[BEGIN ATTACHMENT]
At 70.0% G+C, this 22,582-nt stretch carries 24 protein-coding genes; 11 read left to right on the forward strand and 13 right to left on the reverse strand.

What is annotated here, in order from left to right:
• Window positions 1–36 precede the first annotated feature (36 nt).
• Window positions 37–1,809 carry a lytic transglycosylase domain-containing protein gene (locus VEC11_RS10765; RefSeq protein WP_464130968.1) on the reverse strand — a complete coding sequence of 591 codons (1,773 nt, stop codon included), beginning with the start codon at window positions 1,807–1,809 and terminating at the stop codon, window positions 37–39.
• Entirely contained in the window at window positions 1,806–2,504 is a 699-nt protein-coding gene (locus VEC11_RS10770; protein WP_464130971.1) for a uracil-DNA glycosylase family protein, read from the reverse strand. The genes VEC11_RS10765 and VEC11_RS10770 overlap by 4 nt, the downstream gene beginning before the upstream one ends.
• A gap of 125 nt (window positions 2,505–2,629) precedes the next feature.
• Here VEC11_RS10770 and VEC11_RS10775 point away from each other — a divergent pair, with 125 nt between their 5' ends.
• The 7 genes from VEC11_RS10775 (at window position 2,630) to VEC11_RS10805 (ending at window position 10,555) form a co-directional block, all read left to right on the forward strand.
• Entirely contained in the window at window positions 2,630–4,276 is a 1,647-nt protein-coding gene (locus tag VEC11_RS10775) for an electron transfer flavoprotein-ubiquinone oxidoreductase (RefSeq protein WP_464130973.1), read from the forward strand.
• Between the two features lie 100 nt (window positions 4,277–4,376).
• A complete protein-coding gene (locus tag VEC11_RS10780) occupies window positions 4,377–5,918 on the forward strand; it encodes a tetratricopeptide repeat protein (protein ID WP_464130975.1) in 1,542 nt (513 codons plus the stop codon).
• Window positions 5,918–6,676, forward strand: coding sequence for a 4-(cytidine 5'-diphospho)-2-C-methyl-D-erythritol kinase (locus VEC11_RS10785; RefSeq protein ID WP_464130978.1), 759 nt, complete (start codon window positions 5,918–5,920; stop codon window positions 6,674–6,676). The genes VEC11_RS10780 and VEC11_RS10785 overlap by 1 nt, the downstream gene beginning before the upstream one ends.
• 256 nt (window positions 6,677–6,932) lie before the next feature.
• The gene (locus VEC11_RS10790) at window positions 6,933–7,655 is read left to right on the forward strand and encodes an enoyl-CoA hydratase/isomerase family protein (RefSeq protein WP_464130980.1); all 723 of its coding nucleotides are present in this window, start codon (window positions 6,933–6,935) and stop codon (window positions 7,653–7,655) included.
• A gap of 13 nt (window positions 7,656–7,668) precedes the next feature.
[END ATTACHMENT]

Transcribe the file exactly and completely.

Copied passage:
At 70.0% G+C, this 22,582-nt stretch carries 24 protein-coding genes; 11 read left to right on the forward strand and 13 right to left on the reverse strand.

What is annotated here, in order from left to right:
• Window positions 1–36 precede the first annotated feature (36 nt).
• Window positions 37–1,809 carry a lytic transglycosylase domain-containing protein gene (locus VEC11_RS10765; RefSeq protein WP_464130968.1) on the reverse strand — a complete coding sequence of 591 codons (1,773 nt, stop codon included), beginning with the start codon at window positions 1,807–1,809 and terminating at the stop codon, window positions 37–39.
• Entirely contained in the window at window positions 1,806–2,504 is a 699-nt protein-coding gene (locus VEC11_RS10770; protein WP_464130971.1) for a uracil-DNA glycosylase family protein, read from the reverse strand. The genes VEC11_RS10765 and VEC11_RS10770 overlap by 4 nt, the downstream gene beginning before the upstream one ends.
• A gap of 125 nt (window positions 2,505–2,629) precedes the next feature.
• Here VEC11_RS10770 and VEC11_RS10775 point away from each other — a divergent pair, with 125 nt between their 5' ends.
• The 7 genes from VEC11_RS10775 (at window position 2,630) to VEC11_RS10805 (ending at window position 10,555) form a co-directional block, all read left to right on the forward strand.
• Entirely contained in the window at window positions 2,630–4,276 is a 1,647-nt protein-coding gene (locus tag VEC11_RS10775) for an electron transfer flavoprotein-ubiquinone oxidoreductase (RefSeq protein WP_464130973.1), read from the forward strand.
• Between the two features lie 100 nt (window positions 4,277–4,376).
• A complete protein-coding gene (locus tag VEC11_RS10780) occupies window positions 4,377–5,918 on the forward strand; it encodes a tetratricopeptide repeat protein (protein ID WP_464130975.1) in 1,542 nt (513 codons plus the stop codon).
• Window positions 5,918–6,676, forward strand: coding sequence for a 4-(cytidine 5'-diphospho)-2-C-methyl-D-erythritol kinase (locus VEC11_RS10785; RefSeq protein ID WP_464130978.1), 759 nt, complete (start codon window positions 5,918–5,920; stop codon window positions 6,674–6,676). The genes VEC11_RS10780 and VEC11_RS10785 overlap by 1 nt, the downstream gene beginning before the upstream one ends.
• 256 nt (window positions 6,677–6,932) lie before the next feature.
• The gene (locus VEC11_RS10790) at window positions 6,933–7,655 is read left to right on the forward strand and encodes an enoyl-CoA hydratase/isomerase family protein (RefSeq protein WP_464130980.1); all 723 of its coding nucleotides are present in this window, start codon (window positions 6,933–6,935) and stop codon (window positions 7,653–7,655) included.
• A gap of 13 nt (window positions 7,656–7,668) precedes the next feature.